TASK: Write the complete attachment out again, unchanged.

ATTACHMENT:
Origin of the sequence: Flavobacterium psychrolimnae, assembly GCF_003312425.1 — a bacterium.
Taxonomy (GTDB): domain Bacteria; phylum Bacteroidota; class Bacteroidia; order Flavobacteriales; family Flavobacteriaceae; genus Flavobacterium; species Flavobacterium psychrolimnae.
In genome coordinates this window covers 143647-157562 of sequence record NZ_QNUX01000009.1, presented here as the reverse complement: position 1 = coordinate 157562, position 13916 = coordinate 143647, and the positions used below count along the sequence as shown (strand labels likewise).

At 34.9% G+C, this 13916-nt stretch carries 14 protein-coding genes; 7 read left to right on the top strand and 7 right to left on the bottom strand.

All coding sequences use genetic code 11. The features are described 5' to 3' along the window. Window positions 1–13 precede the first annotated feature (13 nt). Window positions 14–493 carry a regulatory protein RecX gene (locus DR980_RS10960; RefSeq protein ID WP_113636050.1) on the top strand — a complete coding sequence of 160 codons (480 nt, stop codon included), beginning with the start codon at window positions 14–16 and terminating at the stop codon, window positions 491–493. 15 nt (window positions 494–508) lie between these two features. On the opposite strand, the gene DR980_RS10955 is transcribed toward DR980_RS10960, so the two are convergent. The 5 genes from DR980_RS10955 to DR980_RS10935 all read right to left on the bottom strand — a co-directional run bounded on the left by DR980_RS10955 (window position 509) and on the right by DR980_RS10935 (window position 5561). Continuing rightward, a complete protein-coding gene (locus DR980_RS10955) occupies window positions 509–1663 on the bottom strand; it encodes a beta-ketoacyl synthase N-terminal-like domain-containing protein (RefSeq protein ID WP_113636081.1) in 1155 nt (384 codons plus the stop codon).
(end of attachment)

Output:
Origin of the sequence: Flavobacterium psychrolimnae, assembly GCF_003312425.1 — a bacterium.
Taxonomy (GTDB): domain Bacteria; phylum Bacteroidota; class Bacteroidia; order Flavobacteriales; family Flavobacteriaceae; genus Flavobacterium; species Flavobacterium psychrolimnae.
In genome coordinates this window covers 143647-157562 of sequence record NZ_QNUX01000009.1, presented here as the reverse complement: position 1 = coordinate 157562, position 13916 = coordinate 143647, and the positions used below count along the sequence as shown (strand labels likewise).

At 34.9% G+C, this 13916-nt stretch carries 14 protein-coding genes; 7 read left to right on the top strand and 7 right to left on the bottom strand.

All coding sequences use genetic code 11. The features are described 5' to 3' along the window. Window positions 1–13 precede the first annotated feature (13 nt). Window positions 14–493 carry a regulatory protein RecX gene (locus DR980_RS10960; RefSeq protein ID WP_113636050.1) on the top strand — a complete coding sequence of 160 codons (480 nt, stop codon included), beginning with the start codon at window positions 14–16 and terminating at the stop codon, window positions 491–493. 15 nt (window positions 494–508) lie between these two features. On the opposite strand, the gene DR980_RS10955 is transcribed toward DR980_RS10960, so the two are convergent. The 5 genes from DR980_RS10955 to DR980_RS10935 all read right to left on the bottom strand — a co-directional run bounded on the left by DR980_RS10955 (window position 509) and on the right by DR980_RS10935 (window position 5561). Continuing rightward, a complete protein-coding gene (locus DR980_RS10955) occupies window positions 509–1663 on the bottom strand; it encodes a beta-ketoacyl synthase N-terminal-like domain-containing protein (RefSeq protein ID WP_113636081.1) in 1155 nt (384 codons plus the stop codon).